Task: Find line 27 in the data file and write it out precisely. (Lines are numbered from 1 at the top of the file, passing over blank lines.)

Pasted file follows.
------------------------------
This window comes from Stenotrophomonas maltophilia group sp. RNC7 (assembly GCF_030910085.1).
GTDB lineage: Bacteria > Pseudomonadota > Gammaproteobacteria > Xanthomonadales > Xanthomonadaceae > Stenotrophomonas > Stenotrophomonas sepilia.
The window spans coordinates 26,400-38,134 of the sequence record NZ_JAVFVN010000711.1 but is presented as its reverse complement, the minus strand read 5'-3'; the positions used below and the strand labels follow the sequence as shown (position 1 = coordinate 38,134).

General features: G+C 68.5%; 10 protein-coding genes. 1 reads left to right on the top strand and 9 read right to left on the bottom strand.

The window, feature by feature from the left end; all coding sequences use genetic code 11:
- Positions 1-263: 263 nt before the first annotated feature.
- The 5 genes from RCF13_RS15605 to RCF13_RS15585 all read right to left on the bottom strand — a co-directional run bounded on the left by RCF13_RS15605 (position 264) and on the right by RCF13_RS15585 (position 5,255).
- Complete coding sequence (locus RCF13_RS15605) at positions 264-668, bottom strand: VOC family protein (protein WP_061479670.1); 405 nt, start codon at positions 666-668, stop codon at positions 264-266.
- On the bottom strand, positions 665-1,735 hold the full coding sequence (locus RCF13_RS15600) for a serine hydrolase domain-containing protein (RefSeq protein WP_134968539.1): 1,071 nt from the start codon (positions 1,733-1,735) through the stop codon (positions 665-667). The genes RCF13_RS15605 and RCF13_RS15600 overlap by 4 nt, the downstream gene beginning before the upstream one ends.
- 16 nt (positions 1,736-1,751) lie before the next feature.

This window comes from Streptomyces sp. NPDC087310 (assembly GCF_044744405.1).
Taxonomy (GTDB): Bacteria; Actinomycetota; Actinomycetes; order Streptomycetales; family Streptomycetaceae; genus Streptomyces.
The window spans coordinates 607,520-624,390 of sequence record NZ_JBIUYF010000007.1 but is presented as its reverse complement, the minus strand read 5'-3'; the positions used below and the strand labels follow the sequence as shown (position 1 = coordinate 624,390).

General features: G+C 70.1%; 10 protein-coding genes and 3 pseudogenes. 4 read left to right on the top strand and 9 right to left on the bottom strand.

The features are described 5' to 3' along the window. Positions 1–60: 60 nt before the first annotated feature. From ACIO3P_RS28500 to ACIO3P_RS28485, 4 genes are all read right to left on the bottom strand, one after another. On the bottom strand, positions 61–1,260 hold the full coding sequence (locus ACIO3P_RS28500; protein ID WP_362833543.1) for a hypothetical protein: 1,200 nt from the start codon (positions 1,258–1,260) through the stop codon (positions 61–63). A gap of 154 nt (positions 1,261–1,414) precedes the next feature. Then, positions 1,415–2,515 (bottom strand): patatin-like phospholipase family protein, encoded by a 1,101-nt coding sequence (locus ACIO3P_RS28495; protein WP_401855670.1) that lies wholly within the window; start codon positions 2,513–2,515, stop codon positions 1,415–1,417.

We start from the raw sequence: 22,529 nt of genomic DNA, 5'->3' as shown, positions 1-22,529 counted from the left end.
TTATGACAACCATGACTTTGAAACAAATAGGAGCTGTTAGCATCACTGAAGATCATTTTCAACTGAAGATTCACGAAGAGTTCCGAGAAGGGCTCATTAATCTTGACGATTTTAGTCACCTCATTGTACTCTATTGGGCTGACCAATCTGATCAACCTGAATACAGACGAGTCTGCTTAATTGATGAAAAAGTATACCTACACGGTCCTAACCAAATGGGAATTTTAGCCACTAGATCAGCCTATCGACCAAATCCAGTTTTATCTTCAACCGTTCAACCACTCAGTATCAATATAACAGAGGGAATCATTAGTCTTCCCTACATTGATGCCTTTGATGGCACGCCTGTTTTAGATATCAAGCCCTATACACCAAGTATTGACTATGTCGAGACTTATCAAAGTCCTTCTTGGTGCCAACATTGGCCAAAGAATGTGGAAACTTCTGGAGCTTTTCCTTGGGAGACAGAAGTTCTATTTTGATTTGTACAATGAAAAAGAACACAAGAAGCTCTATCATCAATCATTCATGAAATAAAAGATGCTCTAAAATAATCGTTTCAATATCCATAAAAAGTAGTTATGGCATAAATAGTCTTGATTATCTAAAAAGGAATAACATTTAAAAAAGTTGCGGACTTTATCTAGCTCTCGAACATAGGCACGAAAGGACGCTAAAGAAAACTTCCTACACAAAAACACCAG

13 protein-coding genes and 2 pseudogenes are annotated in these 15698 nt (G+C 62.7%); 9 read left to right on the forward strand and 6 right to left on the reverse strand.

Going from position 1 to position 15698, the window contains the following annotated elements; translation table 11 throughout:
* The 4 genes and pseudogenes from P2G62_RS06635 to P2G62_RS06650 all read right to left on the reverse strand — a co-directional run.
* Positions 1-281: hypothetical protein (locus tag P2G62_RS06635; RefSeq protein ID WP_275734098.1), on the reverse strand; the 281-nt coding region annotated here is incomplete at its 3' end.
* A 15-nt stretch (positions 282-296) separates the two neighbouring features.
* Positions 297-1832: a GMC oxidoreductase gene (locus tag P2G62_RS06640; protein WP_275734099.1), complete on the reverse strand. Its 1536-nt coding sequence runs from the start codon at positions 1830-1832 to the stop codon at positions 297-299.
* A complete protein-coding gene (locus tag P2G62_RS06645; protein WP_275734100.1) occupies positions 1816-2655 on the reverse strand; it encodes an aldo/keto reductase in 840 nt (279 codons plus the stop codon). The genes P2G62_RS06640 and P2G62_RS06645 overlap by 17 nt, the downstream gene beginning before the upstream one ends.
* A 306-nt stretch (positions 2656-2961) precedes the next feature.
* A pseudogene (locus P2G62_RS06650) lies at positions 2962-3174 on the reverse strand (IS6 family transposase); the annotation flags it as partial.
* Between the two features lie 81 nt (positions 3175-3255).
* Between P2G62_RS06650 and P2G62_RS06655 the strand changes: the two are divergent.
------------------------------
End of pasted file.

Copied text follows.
* Between the two features lie 81 nt (positions 3175-3255).